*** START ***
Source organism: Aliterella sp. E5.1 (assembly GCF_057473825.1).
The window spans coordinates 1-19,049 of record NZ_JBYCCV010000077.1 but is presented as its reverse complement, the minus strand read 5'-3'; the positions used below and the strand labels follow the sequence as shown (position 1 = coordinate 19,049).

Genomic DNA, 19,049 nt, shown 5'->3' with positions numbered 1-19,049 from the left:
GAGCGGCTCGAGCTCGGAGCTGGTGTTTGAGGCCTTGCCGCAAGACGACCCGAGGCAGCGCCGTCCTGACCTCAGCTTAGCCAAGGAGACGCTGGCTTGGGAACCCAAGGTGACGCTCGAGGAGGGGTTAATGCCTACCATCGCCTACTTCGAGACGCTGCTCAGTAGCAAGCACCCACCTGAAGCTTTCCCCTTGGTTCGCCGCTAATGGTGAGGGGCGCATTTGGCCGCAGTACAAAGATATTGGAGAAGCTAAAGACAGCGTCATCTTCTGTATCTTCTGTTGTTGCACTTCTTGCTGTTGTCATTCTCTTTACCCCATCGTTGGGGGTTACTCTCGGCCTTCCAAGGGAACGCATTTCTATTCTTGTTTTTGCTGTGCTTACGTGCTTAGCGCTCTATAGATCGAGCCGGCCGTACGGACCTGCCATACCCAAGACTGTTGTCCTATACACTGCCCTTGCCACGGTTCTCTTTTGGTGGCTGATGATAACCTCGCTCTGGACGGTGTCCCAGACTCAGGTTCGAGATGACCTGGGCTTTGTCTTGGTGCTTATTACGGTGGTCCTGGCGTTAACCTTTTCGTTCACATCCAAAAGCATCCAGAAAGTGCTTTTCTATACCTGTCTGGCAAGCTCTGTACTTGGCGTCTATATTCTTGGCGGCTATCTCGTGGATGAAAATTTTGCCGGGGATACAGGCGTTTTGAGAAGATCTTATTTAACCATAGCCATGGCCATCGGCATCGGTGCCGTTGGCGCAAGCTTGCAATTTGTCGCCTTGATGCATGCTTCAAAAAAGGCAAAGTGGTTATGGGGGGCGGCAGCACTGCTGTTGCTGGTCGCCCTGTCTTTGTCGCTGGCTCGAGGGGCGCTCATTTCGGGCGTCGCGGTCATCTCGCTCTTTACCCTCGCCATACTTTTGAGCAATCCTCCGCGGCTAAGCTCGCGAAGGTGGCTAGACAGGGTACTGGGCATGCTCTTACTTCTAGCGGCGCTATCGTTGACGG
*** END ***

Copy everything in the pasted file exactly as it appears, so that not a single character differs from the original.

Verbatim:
Source organism: Aliterella sp. E5.1 (assembly GCF_057473825.1).
The window spans coordinates 1-19,049 of record NZ_JBYCCV010000077.1 but is presented as its reverse complement, the minus strand read 5'-3'; the positions used below and the strand labels follow the sequence as shown (position 1 = coordinate 19,049).

Genomic DNA, 19,049 nt, shown 5'->3' with positions numbered 1-19,049 from the left:
GAGCGGCTCGAGCTCGGAGCTGGTGTTTGAGGCCTTGCCGCAAGACGACCCGAGGCAGCGCCGTCCTGACCTCAGCTTAGCCAAGGAGACGCTGGCTTGGGAACCCAAGGTGACGCTCGAGGAGGGGTTAATGCCTACCATCGCCTACTTCGAGACGCTGCTCAGTAGCAAGCACCCACCTGAAGCTTTCCCCTTGGTTCGCCGCTAATGGTGAGGGGCGCATTTGGCCGCAGTACAAAGATATTGGAGAAGCTAAAGACAGCGTCATCTTCTGTATCTTCTGTTGTTGCACTTCTTGCTGTTGTCATTCTCTTTACCCCATCGTTGGGGGTTACTCTCGGCCTTCCAAGGGAACGCATTTCTATTCTTGTTTTTGCTGTGCTTACGTGCTTAGCGCTCTATAGATCGAGCCGGCCGTACGGACCTGCCATACCCAAGACTGTTGTCCTATACACTGCCCTTGCCACGGTTCTCTTTTGGTGGCTGATGATAACCTCGCTCTGGACGGTGTCCCAGACTCAGGTTCGAGATGACCTGGGCTTTGTCTTGGTGCTTATTACGGTGGTCCTGGCGTTAACCTTTTCGTTCACATCCAAAAGCATCCAGAAAGTGCTTTTCTATACCTGTCTGGCAAGCTCTGTACTTGGCGTCTATATTCTTGGCGGCTATCTCGTGGATGAAAATTTTGCCGGGGATACAGGCGTTTTGAGAAGATCTTATTTAACCATAGCCATGGCCATCGGCATCGGTGCCGTTGGCGCAAGCTTGCAATTTGTCGCCTTGATGCATGCTTCAAAAAAGGCAAAGTGGTTATGGGGGGCGGCAGCACTGCTGTTGCTGGTCGCCCTGTCTTTGTCGCTGGCTCGAGGGGCGCTCATTTCGGGCGTCGCGGTCATCTCGCTCTTTACCCTCGCCATACTTTTGAGCAATCCTCCGCGGCTAAGCTCGCGAAGGTGGCTAGACAGGGTACTGGGCATGCTCTTACTTCTAGCGGCGCTATCGTTGACGG